Samuel Mbingazo is the face of hoops revolution at Alemany

He rattled off the names of his heroes, the pioneers of the path he wants to follow, a shiny ear-to-ear smile growing with each mention. Giannis Antetokounmpo first, then Nikola Jokic, then Joel Embiid.

With that last mention of the Philadelphia 76ers’ Cameroonian All-Star center, Bishop Alemany High’s Samuel Mbingazo clasped massive hands together to cradle a tiny invisible basketball, shimmying against air like he was Embiid putting a post defender in the blender.

“Basketball, for me, is my life,” said Mbingazo when asked what he wants people to know about him.

“When I [was] 10 years old, I told my mom, ‘I don’t want to stay in the office,’” the 6-foot-10 sophomore continued, working out the kinks of native-language French to English translation in real time. “I think I need to be, like, a millionaire in shorts.”

Few have had a more winding path than Mbingazo, who grew up in Kinshasa, the capital of the Democratic Republic of Congo, and played his freshman season at a high school in Iowa last season.

Now, after being drawn to Bishop Alemany by sophomore cousin Christian Tshina, two of Mbingazo’s childhood friends from Kinshasa — Michael Lindsay and Bourgeois Ntambwe — have transferred from San Gabriel Academy to the Mission Hills campus to form an unprecedented trio of Congo-born players.

After Bishop Alemany beat Long Beach St. Anthony’s 56-52 Sunday in their division final at the California Live basketball tournament, Mbingazo, Tshina, Lindsay and Ntambwe gathered outside for a picture, tossing jokes at each other seamlessly between French and English.

“It’s almost like a family affair,” said Bishop Alemany coach Mike Dulaney. “It’s a really cool dynamic.”

Mbingazo is a whirling bundle of arms and legs, still clearly figuring out his spacing and fit in Bishop Alemany’s system alongside a mix of tiny guards and big post players. His defensive motor — along with that of Lindsay and Ntambwe — adds a fearsome depth to the Warriors’ backline, capable of contesting shots anywhere on the court.

Mbingazo came to America a few years ago on a G-1 visa, seeking an opportunity for a better education and higher level of basketball, uncle Jean-Jacques Tshina said. The culture back home was different. Mbingazo’s parents didn’t want him to play basketball, he said; education and sports are seen as two separate paths, the youth often encouraged to become “a doctor or a lawyer,” the Congo-born Jean-Jacques said.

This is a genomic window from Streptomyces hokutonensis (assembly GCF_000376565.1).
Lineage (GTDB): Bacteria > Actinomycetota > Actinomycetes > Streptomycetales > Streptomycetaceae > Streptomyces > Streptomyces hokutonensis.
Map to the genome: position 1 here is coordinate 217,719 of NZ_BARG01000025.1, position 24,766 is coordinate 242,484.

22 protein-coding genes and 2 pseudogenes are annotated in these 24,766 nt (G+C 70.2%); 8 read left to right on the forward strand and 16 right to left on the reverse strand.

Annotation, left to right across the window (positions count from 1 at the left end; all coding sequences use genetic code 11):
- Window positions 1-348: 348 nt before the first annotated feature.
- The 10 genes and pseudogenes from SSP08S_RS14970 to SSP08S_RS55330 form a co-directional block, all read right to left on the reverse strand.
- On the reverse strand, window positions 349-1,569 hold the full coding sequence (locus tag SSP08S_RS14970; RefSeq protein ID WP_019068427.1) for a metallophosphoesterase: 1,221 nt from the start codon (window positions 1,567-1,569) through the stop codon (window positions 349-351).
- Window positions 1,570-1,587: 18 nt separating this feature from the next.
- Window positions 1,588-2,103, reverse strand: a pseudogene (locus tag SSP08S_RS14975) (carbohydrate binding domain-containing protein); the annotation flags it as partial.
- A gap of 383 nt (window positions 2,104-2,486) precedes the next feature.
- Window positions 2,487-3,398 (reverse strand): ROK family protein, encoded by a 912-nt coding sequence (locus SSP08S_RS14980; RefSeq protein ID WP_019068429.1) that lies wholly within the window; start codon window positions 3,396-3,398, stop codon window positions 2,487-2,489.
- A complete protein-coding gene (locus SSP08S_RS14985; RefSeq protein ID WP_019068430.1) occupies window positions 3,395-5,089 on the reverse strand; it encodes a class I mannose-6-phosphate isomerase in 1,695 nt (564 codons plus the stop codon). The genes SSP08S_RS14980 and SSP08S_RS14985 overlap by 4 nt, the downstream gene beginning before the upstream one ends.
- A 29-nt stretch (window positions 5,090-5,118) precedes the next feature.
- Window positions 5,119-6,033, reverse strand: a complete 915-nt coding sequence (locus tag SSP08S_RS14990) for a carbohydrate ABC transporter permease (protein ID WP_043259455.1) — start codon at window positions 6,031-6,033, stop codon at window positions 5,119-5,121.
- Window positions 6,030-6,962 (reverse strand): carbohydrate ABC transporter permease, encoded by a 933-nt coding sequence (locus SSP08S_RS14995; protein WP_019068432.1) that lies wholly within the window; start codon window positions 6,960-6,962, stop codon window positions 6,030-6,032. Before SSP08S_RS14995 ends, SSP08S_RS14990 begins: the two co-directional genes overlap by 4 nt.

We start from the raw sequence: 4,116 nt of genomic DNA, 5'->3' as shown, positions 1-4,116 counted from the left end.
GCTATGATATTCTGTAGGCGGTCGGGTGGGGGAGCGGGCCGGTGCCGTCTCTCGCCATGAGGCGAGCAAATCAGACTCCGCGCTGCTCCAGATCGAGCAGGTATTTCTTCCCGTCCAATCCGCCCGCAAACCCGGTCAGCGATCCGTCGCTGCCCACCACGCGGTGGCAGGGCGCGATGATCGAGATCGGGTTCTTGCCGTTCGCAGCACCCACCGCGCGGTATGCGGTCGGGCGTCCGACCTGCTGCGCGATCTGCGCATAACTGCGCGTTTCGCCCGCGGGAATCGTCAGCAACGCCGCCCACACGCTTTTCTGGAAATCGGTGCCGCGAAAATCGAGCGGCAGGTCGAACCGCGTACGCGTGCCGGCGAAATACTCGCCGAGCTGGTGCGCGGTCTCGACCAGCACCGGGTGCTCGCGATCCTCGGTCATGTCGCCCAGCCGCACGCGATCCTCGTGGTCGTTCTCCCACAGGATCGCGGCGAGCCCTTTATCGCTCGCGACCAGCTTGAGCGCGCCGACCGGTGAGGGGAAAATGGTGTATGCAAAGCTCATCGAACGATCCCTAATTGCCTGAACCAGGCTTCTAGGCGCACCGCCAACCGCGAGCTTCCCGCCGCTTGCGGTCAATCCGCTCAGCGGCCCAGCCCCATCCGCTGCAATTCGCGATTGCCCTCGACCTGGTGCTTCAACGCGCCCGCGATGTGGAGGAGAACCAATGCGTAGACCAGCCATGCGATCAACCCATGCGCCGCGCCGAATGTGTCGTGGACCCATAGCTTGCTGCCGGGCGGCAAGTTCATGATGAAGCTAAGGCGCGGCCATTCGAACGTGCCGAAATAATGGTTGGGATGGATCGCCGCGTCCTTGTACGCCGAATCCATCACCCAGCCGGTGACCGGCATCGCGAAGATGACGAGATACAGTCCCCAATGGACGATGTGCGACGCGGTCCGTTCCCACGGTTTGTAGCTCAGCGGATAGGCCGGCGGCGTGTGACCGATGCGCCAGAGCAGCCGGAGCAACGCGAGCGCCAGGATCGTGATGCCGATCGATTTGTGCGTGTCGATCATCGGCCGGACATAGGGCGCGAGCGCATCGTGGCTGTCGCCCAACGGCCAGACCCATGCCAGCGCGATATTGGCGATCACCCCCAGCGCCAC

Yet Mbingazo was determined to be a millionaire in shorts. Determined to become an “ambassador,” as Jean-Jacques said, for children in Congo, formerly known as Zaire, to admire. Mbingazo’s priorities intensified a few years ago, he said, after his father died, leaving his mother as the highest pastor of the family’s local church in Kinshasa, now feeling he was the head of his family.

“I have to go, like, to NBA,” Mbingazo said. “I want to. I need to go.”

It consumes his mind, the kid a badger to Dulaney, the coach sometimes having to straight-up deny the young sophomore access to the Bishop Alemany gym when it’s not open.

He just wants to help, Mbingazo said. He used the word repeatedly. Help. Help his family. Help the kids back home who don’t see a future in basketball.

He turned to Jean-Jacques, his uncle, to help him translate from French.

“What is l’héritage in English?” Mbingazo murmured.

“Heritage,” Jean-Jacques answered.

“Heritage,” Mbingazo repeated.

California Live standouts

A few takeaways from the weekend’s California Live, an ambitious newly minted local high school tournament held in Orange County by the Southern California Interscholastic Basketball Coaches Assn.:

—The Corona Centennial boys graduated its back-to-back-to-back Southern Section Open Division-championship senior core of Jared McCain, Aaron McBride and Devin Williams, but has retooled with the addition of Carter Bryant, a 6-foot-8 transfer from Sage Hill who might be the most unique player in the Southern Section. Bryant’s father, D’Cean, coached Kawhi Leonard at Riverside Poly as an assistant, and there are shades of Leonard and Carmelo Anthony’s mid-range shot-making in Bryant, who also has poster-worthy athleticism and three-ball range.

“NBA guys look like this,” Centennial coach Josh Giles said of Bryant, an Arizona commit. “He’s a pro. That’s what he is.”

—The defending Open Division state-champion Harvard-Westlake boys return loads of depth, but struggled with shot creation at times in a final-day 55-53 loss to Richmond Salesian. Coach David Rebibo is looking for 6-foot-8 sophomore Dom Bentho to fill some of the role in the middle formerly occupied by now-graduated Jacob Huggins, but also-graduated Brady Dunlap’s steady shooting leaves a noticeable void. “Now we know we’re not invincible,” senior guard Trent Perry said after the loss.

—King/Drew impressed in the girls’ tournament in Roseville, going 4-0. Elsewhere, in Arizona, defending Open Division state-champion Etiwanda downed Mater Dei 78-54 to win the Section 7 tournament.

—In the world of local recruiting, Perry is receiving strong interest from USC, a program known in recent years for developing guard talent. UCLA, meanwhile, is targeting Corona Centennial’s Eric Freeny, a dynamic shot-maker who’ll be among the best scorers in the Southern Section this winter.